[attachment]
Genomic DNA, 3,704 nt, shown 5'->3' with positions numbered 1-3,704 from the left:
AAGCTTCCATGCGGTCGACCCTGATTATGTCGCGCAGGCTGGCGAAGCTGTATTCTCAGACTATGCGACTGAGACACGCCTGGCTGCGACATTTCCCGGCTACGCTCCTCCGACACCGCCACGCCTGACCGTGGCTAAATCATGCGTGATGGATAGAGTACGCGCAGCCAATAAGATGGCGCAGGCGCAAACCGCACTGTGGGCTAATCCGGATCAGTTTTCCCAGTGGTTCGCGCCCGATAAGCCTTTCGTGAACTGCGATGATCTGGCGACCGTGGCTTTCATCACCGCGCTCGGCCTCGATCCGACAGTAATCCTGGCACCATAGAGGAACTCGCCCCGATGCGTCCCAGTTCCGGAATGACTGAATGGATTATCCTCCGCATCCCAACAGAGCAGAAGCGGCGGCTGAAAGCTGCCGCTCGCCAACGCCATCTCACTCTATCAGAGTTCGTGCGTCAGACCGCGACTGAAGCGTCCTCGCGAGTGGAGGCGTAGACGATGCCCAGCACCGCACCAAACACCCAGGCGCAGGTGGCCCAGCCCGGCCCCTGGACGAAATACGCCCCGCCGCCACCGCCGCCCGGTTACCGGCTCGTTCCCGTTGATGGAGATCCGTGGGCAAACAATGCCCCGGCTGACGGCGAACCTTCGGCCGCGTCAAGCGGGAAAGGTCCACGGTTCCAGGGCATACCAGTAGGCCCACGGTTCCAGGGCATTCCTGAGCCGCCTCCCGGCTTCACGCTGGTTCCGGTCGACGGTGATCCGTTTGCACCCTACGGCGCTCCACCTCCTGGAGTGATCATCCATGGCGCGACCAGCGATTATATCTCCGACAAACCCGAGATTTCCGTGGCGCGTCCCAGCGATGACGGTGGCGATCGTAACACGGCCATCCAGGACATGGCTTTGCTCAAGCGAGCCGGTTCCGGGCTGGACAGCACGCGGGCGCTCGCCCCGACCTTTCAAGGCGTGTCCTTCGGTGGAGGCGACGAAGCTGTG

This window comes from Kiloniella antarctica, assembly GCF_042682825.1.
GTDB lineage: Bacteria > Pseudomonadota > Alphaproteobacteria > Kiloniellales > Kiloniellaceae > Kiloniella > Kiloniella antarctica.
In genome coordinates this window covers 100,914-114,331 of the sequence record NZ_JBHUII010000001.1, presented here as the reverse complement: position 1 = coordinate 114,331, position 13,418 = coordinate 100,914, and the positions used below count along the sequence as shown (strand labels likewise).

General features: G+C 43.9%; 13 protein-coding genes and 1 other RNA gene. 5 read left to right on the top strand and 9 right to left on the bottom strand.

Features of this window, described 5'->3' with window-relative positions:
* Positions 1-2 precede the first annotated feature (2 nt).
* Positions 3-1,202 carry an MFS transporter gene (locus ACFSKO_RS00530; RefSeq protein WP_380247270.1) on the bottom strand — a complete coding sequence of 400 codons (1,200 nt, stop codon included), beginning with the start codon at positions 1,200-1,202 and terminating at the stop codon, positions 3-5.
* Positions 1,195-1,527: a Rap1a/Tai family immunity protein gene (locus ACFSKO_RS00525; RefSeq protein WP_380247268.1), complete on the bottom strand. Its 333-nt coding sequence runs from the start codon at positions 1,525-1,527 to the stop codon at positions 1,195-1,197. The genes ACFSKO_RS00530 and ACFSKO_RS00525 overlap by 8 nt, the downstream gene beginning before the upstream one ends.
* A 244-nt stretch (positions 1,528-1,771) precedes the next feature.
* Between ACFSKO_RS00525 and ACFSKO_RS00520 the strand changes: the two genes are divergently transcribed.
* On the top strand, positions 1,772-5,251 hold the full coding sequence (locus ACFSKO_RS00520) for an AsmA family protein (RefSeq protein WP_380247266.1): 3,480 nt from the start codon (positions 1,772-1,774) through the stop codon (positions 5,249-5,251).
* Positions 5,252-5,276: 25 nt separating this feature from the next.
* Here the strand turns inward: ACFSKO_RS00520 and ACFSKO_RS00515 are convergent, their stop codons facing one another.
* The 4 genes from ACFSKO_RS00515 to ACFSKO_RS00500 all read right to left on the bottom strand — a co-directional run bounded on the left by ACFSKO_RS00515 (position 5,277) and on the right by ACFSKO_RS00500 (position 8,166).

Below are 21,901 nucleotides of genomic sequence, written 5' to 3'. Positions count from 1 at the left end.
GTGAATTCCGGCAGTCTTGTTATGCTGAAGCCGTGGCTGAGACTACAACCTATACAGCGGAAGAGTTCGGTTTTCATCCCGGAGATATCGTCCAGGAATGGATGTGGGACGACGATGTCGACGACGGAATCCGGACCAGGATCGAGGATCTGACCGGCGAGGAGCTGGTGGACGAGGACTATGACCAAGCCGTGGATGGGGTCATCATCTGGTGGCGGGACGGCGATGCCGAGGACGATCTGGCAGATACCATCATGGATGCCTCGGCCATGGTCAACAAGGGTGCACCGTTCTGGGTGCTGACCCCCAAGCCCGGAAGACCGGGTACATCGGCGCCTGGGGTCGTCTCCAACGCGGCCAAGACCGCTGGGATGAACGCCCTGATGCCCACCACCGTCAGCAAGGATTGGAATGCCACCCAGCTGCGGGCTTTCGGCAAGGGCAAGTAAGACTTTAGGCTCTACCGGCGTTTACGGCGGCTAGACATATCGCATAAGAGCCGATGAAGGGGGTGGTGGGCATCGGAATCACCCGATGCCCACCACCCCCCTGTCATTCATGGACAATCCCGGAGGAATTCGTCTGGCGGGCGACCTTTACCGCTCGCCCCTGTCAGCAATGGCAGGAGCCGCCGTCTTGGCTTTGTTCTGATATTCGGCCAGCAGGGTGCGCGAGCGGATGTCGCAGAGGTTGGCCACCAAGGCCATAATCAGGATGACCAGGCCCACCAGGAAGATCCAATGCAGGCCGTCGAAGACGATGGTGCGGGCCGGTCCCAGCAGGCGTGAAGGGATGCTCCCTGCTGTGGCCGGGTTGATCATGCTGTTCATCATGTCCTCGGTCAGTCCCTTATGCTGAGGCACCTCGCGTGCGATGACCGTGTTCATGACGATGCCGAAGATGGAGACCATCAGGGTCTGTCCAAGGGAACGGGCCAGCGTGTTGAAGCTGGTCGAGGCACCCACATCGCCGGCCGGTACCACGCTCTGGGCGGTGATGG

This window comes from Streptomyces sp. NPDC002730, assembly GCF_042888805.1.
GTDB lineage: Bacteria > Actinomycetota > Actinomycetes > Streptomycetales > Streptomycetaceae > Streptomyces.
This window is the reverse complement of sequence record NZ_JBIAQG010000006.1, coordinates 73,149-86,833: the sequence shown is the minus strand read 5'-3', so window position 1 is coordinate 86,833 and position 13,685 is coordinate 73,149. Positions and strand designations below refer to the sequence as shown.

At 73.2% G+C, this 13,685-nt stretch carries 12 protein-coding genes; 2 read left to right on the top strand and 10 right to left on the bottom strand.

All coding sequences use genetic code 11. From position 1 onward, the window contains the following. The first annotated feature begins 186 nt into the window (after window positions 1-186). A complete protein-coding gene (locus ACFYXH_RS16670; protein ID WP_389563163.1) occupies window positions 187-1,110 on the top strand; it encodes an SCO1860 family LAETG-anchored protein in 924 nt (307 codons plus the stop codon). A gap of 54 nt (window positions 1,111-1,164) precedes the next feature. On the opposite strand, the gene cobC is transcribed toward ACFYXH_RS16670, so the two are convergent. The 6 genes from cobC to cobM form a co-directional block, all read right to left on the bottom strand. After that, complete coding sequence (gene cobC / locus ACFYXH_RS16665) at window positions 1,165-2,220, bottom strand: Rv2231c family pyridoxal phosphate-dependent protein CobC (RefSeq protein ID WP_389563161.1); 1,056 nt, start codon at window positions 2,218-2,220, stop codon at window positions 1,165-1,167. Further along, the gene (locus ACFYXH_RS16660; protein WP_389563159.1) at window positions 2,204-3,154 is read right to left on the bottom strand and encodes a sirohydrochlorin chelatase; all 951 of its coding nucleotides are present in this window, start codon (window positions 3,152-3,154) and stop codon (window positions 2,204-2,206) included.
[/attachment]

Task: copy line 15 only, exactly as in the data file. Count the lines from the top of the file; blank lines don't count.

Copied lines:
* Here the strand turns inward: ACFSKO_RS00520 and ACFSKO_RS00515 are convergent, their stop codons facing one another.